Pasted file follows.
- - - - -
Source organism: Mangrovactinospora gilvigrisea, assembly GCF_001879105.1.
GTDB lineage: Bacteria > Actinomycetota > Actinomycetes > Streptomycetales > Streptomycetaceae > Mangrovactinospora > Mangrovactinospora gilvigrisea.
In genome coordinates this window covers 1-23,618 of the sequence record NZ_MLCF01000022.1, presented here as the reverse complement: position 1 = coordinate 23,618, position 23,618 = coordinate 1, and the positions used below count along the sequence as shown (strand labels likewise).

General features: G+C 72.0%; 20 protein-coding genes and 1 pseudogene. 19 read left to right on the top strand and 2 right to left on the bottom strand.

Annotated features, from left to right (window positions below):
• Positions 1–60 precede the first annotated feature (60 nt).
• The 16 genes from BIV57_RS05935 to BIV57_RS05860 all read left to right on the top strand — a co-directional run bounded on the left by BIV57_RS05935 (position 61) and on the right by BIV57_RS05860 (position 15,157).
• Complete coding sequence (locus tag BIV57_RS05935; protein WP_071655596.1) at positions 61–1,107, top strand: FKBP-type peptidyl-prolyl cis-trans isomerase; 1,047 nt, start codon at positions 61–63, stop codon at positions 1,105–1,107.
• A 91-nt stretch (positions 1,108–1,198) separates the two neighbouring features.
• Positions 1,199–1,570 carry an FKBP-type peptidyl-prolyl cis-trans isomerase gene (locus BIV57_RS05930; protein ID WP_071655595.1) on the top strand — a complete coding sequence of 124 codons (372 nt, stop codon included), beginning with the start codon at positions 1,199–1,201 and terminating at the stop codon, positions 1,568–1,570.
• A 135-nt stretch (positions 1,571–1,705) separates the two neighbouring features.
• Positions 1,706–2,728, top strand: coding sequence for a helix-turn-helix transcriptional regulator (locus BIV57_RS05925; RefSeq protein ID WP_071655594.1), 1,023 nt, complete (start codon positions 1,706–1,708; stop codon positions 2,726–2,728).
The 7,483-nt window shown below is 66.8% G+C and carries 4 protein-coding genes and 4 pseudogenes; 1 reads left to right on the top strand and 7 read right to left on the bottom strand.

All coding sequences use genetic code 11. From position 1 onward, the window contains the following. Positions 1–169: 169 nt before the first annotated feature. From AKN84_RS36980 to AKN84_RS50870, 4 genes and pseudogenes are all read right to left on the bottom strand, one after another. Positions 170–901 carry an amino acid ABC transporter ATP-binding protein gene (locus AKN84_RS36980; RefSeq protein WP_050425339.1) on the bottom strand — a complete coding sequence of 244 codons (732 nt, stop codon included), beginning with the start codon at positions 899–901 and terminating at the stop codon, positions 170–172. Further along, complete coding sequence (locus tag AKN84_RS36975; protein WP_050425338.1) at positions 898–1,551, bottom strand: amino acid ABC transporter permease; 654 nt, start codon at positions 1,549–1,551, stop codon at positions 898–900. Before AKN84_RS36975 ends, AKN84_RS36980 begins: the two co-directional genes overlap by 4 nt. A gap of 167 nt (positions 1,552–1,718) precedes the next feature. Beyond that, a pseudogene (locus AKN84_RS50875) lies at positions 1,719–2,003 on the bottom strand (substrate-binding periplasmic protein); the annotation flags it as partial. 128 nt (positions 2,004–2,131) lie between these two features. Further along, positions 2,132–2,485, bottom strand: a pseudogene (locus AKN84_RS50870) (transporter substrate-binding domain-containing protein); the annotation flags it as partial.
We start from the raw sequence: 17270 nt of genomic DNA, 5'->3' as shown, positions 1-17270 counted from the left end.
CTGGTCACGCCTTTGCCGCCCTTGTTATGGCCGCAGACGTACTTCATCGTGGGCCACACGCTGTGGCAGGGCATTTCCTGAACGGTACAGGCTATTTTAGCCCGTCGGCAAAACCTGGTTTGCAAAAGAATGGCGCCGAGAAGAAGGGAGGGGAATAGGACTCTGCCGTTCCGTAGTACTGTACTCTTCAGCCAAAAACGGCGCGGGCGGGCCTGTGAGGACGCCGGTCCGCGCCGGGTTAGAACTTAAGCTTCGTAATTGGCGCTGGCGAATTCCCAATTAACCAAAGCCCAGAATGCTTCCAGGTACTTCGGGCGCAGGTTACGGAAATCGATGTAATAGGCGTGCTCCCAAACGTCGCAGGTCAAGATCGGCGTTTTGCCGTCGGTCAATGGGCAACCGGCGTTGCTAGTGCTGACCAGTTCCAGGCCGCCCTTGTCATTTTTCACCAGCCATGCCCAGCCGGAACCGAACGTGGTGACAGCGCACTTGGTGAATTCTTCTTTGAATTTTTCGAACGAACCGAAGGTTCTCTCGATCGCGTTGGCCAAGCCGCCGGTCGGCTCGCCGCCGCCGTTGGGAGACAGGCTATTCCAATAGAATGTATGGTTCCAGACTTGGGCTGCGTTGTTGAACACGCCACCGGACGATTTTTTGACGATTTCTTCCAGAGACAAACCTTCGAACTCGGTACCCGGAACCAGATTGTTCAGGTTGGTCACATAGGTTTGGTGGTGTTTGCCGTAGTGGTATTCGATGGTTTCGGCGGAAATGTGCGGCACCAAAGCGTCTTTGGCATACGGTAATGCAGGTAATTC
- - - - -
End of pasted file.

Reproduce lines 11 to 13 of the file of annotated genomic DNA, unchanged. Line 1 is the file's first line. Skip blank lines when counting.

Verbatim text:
• A 135-nt stretch (positions 1,571–1,705) separates the two neighbouring features.
• Positions 1,706–2,728, top strand: coding sequence for a helix-turn-helix transcriptional regulator (locus BIV57_RS05925; RefSeq protein ID WP_071655594.1), 1,023 nt, complete (start codon positions 1,706–1,708; stop codon positions 2,726–2,728).
The 7,483-nt window shown below is 66.8% G+C and carries 4 protein-coding genes and 4 pseudogenes; 1 reads left to right on the top strand and 7 read right to left on the bottom strand.